Larry Fink
[Photographer, b. 1941, Brooklyn, New York, lives in Martins Creek, Pennsylvania.]

 [Photography is] the idea of the transformative merger between you and the person you are seeing, that you somehow try to enter their form, their skin, their mass, their muscle, and potentially, possibly, their soul. 

Nadar (Gaspard-Félix Tournachon)
[Photographer, b. 1820, Paris, d. 1910, Paris.]

 According to Balzac’s theory, all physical bodies are made up entirely of layers of ghostlike images, an infinite number of leaflike skins laid on top of one another. Since Balzac believed man was incapable of making something material from an apparition—that is, creating something from nothing—he concluded that every time someone had his photograph taken, one of the spectral layers was removed from the body and transferred to the photograph. Repeated exposures entailed the unavoidable loss of subsequent ghostly layers, that is, the very essence of life. 

Diane Arbus
[Photographer, b. 1923, New York, d. 1971, New York.]

 I think it does, a little, hurt to be photographed. 

Nan Goldin
[Photographer, b. 1953, Washington, D.C., lives in New York and Paris.]

 For me it is not a detachment to take a picture. It’s a way of touching somebody—it’s a caress.... I think that you can actually give people access to their own soul. 

Francis Bruguière
[Artist and photographer, b. 1879, San Francisco, d. 1945, London.]

 What lives in pictures is very difficult to define... it finally becomes a thing beyond the thing portrayed... some sort of section of the soul of the artist that gets detached and comes out to one from the picture.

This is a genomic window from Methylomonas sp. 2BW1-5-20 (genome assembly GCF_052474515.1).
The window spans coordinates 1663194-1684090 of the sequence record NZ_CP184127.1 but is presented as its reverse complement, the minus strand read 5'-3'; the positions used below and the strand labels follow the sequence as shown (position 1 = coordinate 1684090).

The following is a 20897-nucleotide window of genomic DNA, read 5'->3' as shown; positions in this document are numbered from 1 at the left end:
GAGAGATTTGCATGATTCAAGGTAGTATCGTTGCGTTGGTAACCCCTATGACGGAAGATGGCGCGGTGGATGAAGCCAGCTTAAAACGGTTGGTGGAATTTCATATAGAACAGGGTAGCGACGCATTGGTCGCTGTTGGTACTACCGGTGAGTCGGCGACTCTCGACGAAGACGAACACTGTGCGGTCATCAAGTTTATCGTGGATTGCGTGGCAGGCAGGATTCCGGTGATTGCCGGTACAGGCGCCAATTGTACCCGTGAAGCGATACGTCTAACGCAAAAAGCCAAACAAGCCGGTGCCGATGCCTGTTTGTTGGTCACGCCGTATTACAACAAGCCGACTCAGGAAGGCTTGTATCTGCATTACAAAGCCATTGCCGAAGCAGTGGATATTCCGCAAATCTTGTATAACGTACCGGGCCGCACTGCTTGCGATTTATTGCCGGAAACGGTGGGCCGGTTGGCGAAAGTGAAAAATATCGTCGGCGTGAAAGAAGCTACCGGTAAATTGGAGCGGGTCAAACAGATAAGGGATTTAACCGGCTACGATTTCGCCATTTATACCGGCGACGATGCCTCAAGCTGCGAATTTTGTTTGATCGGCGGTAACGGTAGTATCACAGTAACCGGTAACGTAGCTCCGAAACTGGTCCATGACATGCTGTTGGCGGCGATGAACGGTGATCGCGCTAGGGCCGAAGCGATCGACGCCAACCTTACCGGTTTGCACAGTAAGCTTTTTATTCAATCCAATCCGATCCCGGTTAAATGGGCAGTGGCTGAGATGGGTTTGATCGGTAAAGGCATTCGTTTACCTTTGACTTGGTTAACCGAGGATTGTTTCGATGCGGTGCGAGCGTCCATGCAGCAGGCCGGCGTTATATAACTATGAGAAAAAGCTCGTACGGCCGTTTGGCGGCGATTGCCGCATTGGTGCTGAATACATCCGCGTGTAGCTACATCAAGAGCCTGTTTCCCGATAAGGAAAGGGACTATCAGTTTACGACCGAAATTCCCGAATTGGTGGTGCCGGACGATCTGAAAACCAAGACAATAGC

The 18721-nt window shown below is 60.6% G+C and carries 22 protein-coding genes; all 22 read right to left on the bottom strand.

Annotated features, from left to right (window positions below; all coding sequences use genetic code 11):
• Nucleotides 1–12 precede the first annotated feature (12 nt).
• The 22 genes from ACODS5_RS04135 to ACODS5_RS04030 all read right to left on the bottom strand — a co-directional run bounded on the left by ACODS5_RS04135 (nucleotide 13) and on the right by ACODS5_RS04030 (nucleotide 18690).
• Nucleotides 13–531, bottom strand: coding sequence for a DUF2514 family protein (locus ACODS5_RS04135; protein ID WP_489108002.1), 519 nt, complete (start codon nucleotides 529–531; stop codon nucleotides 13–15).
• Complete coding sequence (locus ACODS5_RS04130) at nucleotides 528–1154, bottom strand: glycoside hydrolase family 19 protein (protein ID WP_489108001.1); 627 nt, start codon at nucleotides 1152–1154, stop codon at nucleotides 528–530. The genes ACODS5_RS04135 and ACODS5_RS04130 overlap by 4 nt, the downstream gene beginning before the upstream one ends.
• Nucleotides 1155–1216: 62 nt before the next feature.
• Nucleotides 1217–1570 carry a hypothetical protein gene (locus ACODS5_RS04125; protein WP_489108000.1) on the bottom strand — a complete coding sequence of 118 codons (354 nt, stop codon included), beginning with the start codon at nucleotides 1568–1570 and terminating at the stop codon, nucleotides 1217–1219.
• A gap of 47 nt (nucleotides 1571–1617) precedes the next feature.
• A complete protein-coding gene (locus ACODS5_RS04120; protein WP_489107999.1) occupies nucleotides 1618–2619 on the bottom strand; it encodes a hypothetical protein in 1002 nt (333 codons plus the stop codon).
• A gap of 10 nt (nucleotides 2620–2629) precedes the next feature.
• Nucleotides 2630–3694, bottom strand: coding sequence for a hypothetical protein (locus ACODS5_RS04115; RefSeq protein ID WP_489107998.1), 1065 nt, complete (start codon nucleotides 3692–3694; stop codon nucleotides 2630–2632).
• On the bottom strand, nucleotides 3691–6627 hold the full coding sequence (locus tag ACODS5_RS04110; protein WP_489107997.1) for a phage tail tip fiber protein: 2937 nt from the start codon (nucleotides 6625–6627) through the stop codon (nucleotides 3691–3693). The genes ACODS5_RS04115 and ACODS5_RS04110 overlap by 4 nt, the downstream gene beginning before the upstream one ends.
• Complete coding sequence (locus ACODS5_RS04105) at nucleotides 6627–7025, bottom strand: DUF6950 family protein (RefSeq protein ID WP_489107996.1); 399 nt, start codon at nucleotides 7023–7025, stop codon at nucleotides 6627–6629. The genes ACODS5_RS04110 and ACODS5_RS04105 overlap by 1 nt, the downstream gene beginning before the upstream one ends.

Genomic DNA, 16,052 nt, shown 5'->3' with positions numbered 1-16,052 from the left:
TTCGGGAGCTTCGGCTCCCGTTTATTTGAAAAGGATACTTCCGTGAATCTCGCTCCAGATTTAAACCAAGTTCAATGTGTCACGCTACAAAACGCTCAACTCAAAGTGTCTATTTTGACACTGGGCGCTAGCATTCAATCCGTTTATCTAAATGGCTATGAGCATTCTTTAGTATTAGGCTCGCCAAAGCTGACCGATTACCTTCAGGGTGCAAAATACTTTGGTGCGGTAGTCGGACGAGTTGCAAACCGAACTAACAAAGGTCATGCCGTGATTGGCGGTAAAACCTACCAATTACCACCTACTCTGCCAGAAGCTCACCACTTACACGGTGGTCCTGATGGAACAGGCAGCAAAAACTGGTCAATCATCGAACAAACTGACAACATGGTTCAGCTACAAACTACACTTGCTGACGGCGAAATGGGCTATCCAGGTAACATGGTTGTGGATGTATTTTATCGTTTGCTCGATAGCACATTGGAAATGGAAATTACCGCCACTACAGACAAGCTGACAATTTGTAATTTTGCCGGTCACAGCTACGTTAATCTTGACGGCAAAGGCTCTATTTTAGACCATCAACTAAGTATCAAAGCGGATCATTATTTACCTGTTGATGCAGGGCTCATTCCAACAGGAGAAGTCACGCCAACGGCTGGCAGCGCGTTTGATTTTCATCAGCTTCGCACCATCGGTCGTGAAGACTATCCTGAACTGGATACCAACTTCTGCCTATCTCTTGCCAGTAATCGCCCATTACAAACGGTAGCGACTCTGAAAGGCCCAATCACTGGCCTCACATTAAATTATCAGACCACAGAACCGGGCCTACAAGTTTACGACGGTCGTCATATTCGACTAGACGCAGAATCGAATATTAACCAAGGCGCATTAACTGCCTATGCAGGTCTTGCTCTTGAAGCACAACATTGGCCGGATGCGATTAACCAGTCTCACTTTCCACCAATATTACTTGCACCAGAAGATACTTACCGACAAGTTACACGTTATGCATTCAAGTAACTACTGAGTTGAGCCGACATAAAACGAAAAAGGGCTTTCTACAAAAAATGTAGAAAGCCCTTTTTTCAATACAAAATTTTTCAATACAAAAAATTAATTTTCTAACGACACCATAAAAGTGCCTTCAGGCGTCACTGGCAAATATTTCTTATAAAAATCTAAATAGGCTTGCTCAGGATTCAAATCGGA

Subcommander Marcos (Rafael Sebastian Guillén Vicente)
[Professor and revolutionary, b. 1957, Tampico, Mexico, lives in Chiapas, Mexico.]

 ... the photographer is a thief who chooses what he steals (which, at this stage of the crisis, is a luxury) and does not “democratize” the image, that is to say, the photographer selects the pictures, a privilege which ought to be granted to the person being photographed. 

Vik Muniz
[Artist, b. 1961, Sao Paulo, Brazil, lives in New York.]

 In photography, the theater of consumption assumes yet another curious form: whenever someone buys a picture, he or she is subliminally buying part of the soul of the picture’s subject. We buy a picture of a thing, just for the sensation of owning a remotely detached and mediated part of that thing. 

Dennis Grady
[lives in South Pomfret, Vermont.]

 Display of the captive before the camera lens, the condition Crazy Horse so ardently avoided, quickly became a ritual of power. The U.S. Cavalry photographically documented hundreds of captive Indians along their forced marches to penal colony reservations, and such images are commonplace in histories of the West. 
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